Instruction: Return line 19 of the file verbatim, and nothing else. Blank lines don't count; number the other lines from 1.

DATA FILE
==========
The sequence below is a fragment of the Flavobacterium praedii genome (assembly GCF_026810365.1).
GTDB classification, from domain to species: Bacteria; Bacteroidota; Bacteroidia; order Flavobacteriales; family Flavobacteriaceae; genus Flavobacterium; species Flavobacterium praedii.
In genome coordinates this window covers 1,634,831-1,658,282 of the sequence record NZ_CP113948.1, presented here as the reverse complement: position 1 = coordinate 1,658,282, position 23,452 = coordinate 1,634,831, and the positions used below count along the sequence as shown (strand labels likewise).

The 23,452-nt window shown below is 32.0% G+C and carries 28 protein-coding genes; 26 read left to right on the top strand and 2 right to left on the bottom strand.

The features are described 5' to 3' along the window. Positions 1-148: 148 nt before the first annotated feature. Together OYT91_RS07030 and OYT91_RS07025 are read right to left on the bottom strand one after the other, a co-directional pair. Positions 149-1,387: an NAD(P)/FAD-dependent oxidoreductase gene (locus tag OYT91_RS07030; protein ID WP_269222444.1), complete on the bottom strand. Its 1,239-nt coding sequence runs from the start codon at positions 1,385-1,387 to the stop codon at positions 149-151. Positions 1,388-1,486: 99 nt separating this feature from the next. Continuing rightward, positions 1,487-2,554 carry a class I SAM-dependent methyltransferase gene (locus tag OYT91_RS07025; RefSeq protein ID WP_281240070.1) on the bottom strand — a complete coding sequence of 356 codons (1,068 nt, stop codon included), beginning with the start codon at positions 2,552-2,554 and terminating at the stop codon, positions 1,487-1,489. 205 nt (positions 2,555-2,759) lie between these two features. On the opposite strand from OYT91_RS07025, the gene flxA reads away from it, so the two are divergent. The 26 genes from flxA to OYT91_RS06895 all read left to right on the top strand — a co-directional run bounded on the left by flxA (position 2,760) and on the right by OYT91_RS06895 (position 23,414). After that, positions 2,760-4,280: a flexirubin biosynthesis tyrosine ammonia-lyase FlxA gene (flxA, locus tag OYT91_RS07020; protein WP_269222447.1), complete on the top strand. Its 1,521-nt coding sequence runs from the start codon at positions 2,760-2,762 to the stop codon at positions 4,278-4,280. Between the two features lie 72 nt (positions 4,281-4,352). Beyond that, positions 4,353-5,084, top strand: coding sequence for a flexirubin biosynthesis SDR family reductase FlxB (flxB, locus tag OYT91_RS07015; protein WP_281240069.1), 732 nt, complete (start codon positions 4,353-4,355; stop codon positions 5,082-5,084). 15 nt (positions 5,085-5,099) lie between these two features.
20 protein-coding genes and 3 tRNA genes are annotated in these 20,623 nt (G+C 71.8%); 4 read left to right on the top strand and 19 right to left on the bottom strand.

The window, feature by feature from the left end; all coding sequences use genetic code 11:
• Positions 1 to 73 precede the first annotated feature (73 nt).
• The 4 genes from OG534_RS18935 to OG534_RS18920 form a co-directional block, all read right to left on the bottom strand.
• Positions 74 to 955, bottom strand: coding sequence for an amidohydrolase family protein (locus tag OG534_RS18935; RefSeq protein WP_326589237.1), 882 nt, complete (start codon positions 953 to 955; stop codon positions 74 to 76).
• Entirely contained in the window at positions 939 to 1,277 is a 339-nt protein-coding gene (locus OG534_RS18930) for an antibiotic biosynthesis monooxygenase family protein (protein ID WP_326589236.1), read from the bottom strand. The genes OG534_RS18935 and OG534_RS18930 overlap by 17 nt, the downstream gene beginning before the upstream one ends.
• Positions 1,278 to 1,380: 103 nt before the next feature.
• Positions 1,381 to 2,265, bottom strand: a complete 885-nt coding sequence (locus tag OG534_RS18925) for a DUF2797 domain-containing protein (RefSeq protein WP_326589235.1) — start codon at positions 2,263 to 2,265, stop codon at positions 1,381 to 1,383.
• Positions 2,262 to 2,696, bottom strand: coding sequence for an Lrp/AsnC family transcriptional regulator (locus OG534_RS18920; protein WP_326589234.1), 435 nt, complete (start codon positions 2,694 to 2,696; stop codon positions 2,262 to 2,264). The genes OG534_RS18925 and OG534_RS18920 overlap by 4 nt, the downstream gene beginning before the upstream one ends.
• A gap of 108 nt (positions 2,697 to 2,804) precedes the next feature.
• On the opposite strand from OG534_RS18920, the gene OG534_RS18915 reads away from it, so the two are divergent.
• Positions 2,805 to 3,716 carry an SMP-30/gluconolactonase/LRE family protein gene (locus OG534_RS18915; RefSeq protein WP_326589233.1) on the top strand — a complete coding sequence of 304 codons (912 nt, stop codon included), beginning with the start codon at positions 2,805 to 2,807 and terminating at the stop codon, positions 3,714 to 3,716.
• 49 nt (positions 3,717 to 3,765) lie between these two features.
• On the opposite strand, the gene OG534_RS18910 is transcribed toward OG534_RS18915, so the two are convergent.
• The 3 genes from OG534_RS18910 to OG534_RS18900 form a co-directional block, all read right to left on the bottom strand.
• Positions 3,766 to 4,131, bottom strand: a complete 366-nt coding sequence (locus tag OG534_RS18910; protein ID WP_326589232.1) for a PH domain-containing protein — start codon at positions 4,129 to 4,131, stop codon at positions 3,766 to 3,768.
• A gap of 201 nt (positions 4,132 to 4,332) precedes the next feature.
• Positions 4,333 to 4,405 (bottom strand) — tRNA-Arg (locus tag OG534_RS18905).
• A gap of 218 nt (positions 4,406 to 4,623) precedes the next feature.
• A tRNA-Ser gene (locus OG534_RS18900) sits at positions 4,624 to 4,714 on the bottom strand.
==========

• On the opposite strand, the gene OG534_RS18910 is transcribed toward OG534_RS18915, so the two are convergent.